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Speaker(s) : Dr Andrew Beatty
Recorded on 16 May 2013 at Old Theatre, Old Building
The centrality of emotion in thought and action is increasingly recognised in the human sciences, though basic questions of definition and scope remain unresolved. Where do emotions begin and end? How should we identify and analyse them? How write about them? Ethnographic fieldwork, as pioneered by Malinowski, offers powerful insights into the place of emotion in social life; but emotions are peculiarly difficult to capture in the generalizing format of case study and ethnographic summary. Andrew Beatty argues that semantic, structural, and discourse-based approaches tend to miss what is most important - what counts for the persons concerned and therefore what makes the emotion. Beatty reviews the conceptual and methodological issues and concludes that only a narrative approach can capture both the particularity and the temporal dimension of emotion, restoring verisimilitude and fidelity to experience.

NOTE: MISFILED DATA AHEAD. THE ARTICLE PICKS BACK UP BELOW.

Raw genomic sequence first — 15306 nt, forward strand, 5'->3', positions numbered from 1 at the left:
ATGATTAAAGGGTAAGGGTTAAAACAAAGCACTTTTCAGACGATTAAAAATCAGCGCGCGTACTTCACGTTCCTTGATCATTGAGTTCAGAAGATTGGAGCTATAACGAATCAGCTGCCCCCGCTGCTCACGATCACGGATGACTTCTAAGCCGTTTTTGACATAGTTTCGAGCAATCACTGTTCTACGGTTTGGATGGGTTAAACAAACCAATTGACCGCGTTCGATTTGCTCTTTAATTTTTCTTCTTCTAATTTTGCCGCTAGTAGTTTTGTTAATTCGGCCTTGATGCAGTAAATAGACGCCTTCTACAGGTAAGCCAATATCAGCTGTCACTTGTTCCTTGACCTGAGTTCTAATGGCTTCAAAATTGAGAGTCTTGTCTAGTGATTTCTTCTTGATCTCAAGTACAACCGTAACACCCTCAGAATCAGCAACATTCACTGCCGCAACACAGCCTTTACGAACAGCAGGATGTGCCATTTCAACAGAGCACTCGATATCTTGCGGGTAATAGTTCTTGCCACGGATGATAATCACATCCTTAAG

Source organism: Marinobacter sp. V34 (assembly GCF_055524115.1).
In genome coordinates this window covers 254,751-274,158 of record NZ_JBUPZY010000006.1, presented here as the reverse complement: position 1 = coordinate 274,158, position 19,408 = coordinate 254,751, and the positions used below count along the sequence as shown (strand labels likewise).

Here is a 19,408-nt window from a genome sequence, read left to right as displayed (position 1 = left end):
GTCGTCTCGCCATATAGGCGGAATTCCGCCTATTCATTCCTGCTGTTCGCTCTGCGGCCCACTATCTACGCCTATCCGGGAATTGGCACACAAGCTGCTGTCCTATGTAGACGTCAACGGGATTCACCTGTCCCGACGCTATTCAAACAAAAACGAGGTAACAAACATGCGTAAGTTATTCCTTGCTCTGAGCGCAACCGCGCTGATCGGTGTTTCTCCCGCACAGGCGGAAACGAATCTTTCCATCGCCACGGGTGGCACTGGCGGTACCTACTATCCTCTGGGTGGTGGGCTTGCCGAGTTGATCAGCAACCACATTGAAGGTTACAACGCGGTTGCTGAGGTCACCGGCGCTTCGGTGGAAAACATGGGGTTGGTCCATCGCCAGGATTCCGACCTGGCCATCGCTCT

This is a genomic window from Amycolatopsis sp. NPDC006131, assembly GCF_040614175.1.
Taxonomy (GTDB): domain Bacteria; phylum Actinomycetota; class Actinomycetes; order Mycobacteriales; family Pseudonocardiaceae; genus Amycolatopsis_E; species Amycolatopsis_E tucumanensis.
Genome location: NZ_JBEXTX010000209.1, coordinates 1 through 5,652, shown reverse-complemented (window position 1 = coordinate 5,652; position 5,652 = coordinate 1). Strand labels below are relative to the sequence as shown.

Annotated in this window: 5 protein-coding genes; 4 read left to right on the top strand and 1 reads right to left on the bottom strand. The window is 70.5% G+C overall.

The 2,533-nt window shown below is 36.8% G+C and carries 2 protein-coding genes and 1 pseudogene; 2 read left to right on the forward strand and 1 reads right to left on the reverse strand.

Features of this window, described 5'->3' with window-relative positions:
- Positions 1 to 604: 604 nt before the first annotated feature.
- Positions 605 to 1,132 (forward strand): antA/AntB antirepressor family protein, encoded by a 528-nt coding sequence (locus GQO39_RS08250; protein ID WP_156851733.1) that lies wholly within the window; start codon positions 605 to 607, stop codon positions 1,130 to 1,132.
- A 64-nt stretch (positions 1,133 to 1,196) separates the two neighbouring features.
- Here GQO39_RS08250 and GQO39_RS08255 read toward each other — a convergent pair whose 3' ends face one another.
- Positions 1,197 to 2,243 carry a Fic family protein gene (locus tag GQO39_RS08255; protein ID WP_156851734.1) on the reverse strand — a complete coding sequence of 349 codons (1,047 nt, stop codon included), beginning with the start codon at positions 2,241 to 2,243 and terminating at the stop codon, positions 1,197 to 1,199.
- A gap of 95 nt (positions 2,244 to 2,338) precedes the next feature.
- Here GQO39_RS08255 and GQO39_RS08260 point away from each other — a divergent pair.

Andrew Beatty is author of A Shadow Falls: in the heart of Java and a forthcoming ethnographic narrative After the Ancestors.